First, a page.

In the West Indian island of Grenada, there is a national holiday known as Thanksgiving Day which is celebrated on October 25. Even though it bears the same name, and is celebrated at roughly the same time as the American and Canadian versions of Thanksgiving, this holiday is unrelated to either of those celebrations. Instead the holiday marks the anniversary of the U.S.-led invasion of the island in 1983, in response to the deposition and execution of Grenadian Prime Minister Maurice Bishop.
In the West African country of Liberia, which began in 1820 with the colonization of freed black slaves (Americo-Liberians) from the United States, Thanksgiving is celebrated on the first Thursday of November.
Many of the Pilgrims who migrated to the Plymouth Plantation had resided in the city of Leiden from 1609–1620, and had recorded their births, marriages and deaths at the Pieterskerk (St. Peter’s church). To commemorate this, a non-denominational Thanksgiving Day service is held each year on the morning of the American Thanksgiving Day in the Pieterskerk, a Gothic church in Leiden, noting the hospitality the Pilgrims received in Leiden on their way to the New World.
Besides this, Thanksgiving is observed by orthodox protestant churches in The Netherlands on the first Wednesday in November (Dankdag). It is is not a public holiday. Those that observe the day either only go to church in the evening or take the day off and go to church in the morning (and occasionally afternoon) too.
Australia (Norfolk Island)
Thanksgiving is not celebrated on mainland Australia. However, on the Australian external territory of Norfolk Island, Thanksgiving is celebrated on the last Wednesday of November, similar to the pre-World War II American observance on the last Thursday of the month. This means the Norfolk Island observance is the day before or six days after the United States’ observance. The holiday was brought to the island by visiting American whaling ships.
The Philippines, while it was an American colony in the first half of the 20th century, celebrated Thanksgiving as a special public holiday on the same day as the Americans. During the Japanese occupation during World War II, both the Americans and Filipinos celebrated Thanksgiving in secret. After Japanese withdrawal in 1945, the tradition continued until 1965. It was revived by President Ferdinand Marcos, but on every September 21, when martial law was imposed in the country. After Marcos’ ouster in 1986, the tradition was no longer continued. Due to the existence of BPO – Business Process Outsourcing since 2001 this tradition continues for the local workers joining their American employers.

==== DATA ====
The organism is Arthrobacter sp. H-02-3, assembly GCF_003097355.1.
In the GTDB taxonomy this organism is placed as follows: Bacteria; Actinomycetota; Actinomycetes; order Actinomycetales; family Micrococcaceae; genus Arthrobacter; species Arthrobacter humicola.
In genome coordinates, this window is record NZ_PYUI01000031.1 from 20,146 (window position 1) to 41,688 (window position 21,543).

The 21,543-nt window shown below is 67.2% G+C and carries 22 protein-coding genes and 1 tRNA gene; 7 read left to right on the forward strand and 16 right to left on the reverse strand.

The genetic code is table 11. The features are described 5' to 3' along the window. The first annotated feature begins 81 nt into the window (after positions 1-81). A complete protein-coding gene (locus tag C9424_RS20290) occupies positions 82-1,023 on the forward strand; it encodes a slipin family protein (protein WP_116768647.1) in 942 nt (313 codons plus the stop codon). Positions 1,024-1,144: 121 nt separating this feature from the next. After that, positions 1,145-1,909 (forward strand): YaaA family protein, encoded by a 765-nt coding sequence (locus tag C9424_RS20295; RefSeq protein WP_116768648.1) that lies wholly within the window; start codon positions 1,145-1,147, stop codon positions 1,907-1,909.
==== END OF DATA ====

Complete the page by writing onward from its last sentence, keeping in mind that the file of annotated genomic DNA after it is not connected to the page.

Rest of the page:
The nation of Saint Lucia celebrates Thanksgiving on the first Monday in October.
In Reform Judaism, there is no hindrance to celebrating Thanksgiving, since it is regarded as a secular celebration rather than religious or gentile. In Orthodox Jewry as well, many Rabbis permit or even encourage Thanksgiving celebration.
A food decoration for Erntedankfest, a Christian Thanksgiving harvest festival celebrated in Germany
The Harvest Thanksgiving Festival, Erntedankfest, is a popular German Christian festival in early October. The festival has a significant religious component, and unlike its North American counterpart, it usually does not include large dinners. Many churches get decorated with autumn crops, beautifully arranged in front of the altar. In some places, there are religious processions or parades. Many Bavarian beer festivals, like the Munich Oktoberfest, take place within the vicinity of Erntedankfest.
Labor Thanksgiving Day (勤労感謝の日 Kinrō Kansha no Hi?) is a national holiday in Japan. It takes place annually on November 23. The law establishing the holiday, which was adopted during the American occupation after World War II, cites it as an occasion for commemorating labor and production and giving one another thanks. It has roots in an ancient Shinto harvest ceremony (Niiname-sai (新嘗祭?)).
The Harvest Festival of Thanksgiving does not have an official date in the United Kingdom, however it is traditionally held on or near the Sunday of the harvest moon that occurs closest to the autumnal equinox. Harvest Thanksgiving in Britain pre-dates Christianity when the Saxons would offer the first sheaf of corn to fertility gods. When the harvest was finally collected, communities would come together for a harvest supper. When Christianity arrived in Britain many traditions remained, and today Harvest Thanksgiving is marked by churches and schools in late September/early October (same as Canada) with singing, praying and decorating with baskets of food and fruit to celebrate a successful harvest and to give thanks. Collections of food are usually held which are then given to local charities which help the homeless and those in need.
Ikore: celebrated by the Yoruba people in Nigeria
Incwala: celebrated by the people of Swaziland
New Yam Festival (Iwa ji): celebrated by the Igbo of Nigeria
Mid-Autumn Festival: China; the eighth full moon according to the lunar calendar
Niiname-sai, Shinjō-sai, Honen Matsuri: Japan
Tết Trung Thu: Vietnam
Akhatrij (Akshaya Tritiya): celebrated in West India, especially the Gujarat, Maharashtra, Madhya Pradesh, Rajasthan, Goa and Konkan regions